GALLANT: I bought a house over the summer, in August, and a friend of mine, who bought a house, she got laid off, too.

With the loss of his youngest police officers, New Bedford Police Chief Ron Teachman says he's lost a lot.

TEACHMAN: Given their age, they were very familiar with the offending population, knew them, knew their habits, knew their whereabouts. They could talk to them. So we've lost that. And speaking of talking to that target population, half of the officers we let off were bilingual. So we're losing their Spanish, Portuguese and Creole skills and our ability to talk to the community, especially victims and witnesses.

Union leaders who prefer layoffs to wage concessions have come under criticism from people such as Mark Draisen, the executive director of the Metropolitan Area Planning Council.

MARK DRAISEN: Very often, the folks who are bargaining on behalf of the public employee unions are the more long-term staff people who have risen higher in the union and sit on those bargaining teams, and some of them are focused mainly on wages and benefits and retirement, and they probably ought to pay a little more attention to what's happening with newer employees who might lose their jobs.

One union that decided it preferred a wage freeze to any layoffs was the Quincy firefighters. They agreed to defer raises for a year in their negotiations with Quincy's mayor, Thomas Koch.

MAYOR KOCH: Of all the unions in the city, the firefighters' clearly has that close brotherhood.

But the firefighters and police officers who have been laid off in New Bedford and Fall River don't believe that brotherhood consists of taking pay cuts to prevent job cuts. Fall River detective Bill Felandes is about to lose his job on Friday:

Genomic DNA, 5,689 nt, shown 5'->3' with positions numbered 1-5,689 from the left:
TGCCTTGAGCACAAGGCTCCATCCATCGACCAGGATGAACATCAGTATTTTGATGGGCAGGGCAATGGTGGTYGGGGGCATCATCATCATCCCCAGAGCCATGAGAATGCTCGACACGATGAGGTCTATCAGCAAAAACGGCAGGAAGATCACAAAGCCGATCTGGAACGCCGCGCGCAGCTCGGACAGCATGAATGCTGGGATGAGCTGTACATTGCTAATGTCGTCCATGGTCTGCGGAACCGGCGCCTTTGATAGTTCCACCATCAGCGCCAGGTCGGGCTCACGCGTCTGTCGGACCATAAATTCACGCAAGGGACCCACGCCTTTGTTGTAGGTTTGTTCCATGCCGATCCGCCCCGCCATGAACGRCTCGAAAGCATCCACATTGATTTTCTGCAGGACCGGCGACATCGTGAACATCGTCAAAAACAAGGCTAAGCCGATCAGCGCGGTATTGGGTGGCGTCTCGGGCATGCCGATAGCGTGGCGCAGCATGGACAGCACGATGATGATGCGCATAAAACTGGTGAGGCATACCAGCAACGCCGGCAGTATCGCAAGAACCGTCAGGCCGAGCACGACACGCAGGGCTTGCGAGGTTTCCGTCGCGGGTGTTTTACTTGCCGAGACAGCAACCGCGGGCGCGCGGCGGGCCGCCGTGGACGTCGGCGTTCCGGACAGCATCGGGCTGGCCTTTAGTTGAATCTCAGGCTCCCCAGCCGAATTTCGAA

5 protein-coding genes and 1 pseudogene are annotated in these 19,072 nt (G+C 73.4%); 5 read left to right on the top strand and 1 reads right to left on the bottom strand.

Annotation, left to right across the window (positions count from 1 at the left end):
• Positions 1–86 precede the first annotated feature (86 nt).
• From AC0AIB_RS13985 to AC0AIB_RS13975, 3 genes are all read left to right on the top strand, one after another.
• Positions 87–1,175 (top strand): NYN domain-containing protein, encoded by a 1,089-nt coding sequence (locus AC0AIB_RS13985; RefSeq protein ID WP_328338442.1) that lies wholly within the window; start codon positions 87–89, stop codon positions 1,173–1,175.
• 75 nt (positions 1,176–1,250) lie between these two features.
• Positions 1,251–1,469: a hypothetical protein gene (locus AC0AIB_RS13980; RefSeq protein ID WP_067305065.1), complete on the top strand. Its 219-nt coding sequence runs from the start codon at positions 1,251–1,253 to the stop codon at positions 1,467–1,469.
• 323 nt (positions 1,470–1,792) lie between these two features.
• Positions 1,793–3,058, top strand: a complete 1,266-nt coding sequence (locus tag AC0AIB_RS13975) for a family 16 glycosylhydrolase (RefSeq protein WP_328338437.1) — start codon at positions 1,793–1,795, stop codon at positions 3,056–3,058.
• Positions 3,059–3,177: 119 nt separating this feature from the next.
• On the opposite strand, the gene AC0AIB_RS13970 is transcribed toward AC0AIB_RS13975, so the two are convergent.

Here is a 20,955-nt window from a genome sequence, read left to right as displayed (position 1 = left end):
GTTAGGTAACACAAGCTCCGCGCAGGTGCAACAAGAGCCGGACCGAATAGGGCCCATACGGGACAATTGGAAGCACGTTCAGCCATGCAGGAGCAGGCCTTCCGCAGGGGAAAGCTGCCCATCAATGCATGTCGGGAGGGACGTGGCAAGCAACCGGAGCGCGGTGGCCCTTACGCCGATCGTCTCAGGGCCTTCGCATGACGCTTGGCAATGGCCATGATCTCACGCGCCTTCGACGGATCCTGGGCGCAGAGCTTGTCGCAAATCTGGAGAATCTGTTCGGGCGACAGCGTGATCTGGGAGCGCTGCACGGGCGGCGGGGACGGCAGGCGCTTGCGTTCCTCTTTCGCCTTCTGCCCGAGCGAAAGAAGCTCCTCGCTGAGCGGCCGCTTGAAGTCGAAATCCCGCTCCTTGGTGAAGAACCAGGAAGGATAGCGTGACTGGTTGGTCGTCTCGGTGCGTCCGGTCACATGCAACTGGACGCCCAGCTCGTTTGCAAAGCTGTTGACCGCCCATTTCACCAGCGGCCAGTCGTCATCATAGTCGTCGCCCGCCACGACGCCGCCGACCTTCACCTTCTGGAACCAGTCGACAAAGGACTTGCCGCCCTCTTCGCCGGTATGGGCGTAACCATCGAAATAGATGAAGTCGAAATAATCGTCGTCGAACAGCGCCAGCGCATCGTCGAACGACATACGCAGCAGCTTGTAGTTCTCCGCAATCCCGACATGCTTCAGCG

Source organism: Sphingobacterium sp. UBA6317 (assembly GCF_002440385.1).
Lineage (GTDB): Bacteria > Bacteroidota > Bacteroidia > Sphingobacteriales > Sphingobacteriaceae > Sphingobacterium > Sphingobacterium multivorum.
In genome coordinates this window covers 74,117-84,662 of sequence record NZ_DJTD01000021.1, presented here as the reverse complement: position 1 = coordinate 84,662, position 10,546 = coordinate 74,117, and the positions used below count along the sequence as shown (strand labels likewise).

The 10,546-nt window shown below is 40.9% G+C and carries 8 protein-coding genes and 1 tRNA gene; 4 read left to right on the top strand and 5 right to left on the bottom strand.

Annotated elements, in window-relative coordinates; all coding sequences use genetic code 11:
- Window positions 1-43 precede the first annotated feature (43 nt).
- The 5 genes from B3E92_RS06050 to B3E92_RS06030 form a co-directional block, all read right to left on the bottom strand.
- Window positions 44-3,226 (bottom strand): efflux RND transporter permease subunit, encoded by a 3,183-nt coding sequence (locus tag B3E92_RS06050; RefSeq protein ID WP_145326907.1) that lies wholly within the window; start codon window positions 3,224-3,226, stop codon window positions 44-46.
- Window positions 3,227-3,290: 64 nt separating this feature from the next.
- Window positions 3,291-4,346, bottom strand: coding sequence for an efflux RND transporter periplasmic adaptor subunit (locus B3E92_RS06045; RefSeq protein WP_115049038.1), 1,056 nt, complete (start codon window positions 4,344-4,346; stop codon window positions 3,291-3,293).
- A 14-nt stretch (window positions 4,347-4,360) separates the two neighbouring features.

FELANDES: This was a decision made by 180 patrolmen. That consisted of the 53 guys that were laid off, and not one of those 53 guys said that they would rather take a pay cut and see our benefits and our pay revert back to 10 years ago than being laid off. They said we would take the layoff. Since I've been laid off, I've gotten phone calls from brother officers that are willing to give me money to help pay my mortgage, are willing to lend me their car if I needed a car.

Laid off New Bedford firefighter Brian Gallant says he would not want to see the pay cut.

GALLANT: If you give away things that we've fought for over the years, the likelihood of us getting them back are slim to none. Do we want to come back to the same thing we left. You know, what we enjoyed? Or do we want to come back to less? I can't speak for all of us, but I feel that the general consensus among us is that this had to be done.

In New Bedford and Fall River, federal stimulus money is expected to bring some police officers back to work. But the stimulus money won't go far. Each city is counting on about $600,000 in stimulus money to keep police officers on the job. But the cities must commit to re-hiring the officers for three years. In each city, a police officer costs about $60,000, including benefits. Over three years, that's a $180,000 commitment per officer. So in New Bedford and Fall River, the stimulus money will only help to bring back two or three officers.

This program aired on March 9, 2009. The audio for this program is not available.

Fred Thys Twitter Reporter
Fred Thys reports on politics and higher education for WBUR.